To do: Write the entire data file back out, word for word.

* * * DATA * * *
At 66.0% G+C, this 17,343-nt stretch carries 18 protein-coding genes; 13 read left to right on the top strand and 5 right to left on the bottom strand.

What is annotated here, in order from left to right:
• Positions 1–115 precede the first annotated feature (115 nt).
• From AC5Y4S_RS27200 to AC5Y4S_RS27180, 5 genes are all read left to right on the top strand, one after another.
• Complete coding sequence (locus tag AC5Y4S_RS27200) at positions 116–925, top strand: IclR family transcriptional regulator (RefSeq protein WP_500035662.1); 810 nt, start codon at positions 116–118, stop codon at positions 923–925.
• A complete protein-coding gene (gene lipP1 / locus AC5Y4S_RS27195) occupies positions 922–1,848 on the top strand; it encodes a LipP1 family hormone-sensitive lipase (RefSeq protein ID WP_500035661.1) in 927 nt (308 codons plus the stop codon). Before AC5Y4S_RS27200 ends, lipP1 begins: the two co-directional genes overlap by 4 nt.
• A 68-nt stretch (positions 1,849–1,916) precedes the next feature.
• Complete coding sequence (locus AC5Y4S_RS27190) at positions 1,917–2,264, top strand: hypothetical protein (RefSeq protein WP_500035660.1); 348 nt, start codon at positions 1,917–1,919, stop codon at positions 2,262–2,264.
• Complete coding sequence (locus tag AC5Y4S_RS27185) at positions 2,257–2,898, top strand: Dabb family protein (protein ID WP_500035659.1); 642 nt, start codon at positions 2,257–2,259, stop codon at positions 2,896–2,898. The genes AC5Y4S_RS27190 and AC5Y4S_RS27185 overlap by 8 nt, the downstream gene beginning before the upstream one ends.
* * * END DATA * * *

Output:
At 66.0% G+C, this 17,343-nt stretch carries 18 protein-coding genes; 13 read left to right on the top strand and 5 right to left on the bottom strand.

What is annotated here, in order from left to right:
• Positions 1–115 precede the first annotated feature (115 nt).
• From AC5Y4S_RS27200 to AC5Y4S_RS27180, 5 genes are all read left to right on the top strand, one after another.
• Complete coding sequence (locus tag AC5Y4S_RS27200) at positions 116–925, top strand: IclR family transcriptional regulator (RefSeq protein WP_500035662.1); 810 nt, start codon at positions 116–118, stop codon at positions 923–925.
• A complete protein-coding gene (gene lipP1 / locus AC5Y4S_RS27195) occupies positions 922–1,848 on the top strand; it encodes a LipP1 family hormone-sensitive lipase (RefSeq protein ID WP_500035661.1) in 927 nt (308 codons plus the stop codon). Before AC5Y4S_RS27200 ends, lipP1 begins: the two co-directional genes overlap by 4 nt.
• A 68-nt stretch (positions 1,849–1,916) precedes the next feature.
• Complete coding sequence (locus AC5Y4S_RS27190) at positions 1,917–2,264, top strand: hypothetical protein (RefSeq protein WP_500035660.1); 348 nt, start codon at positions 1,917–1,919, stop codon at positions 2,262–2,264.
• Complete coding sequence (locus tag AC5Y4S_RS27185) at positions 2,257–2,898, top strand: Dabb family protein (protein ID WP_500035659.1); 642 nt, start codon at positions 2,257–2,259, stop codon at positions 2,896–2,898. The genes AC5Y4S_RS27190 and AC5Y4S_RS27185 overlap by 8 nt, the downstream gene beginning before the upstream one ends.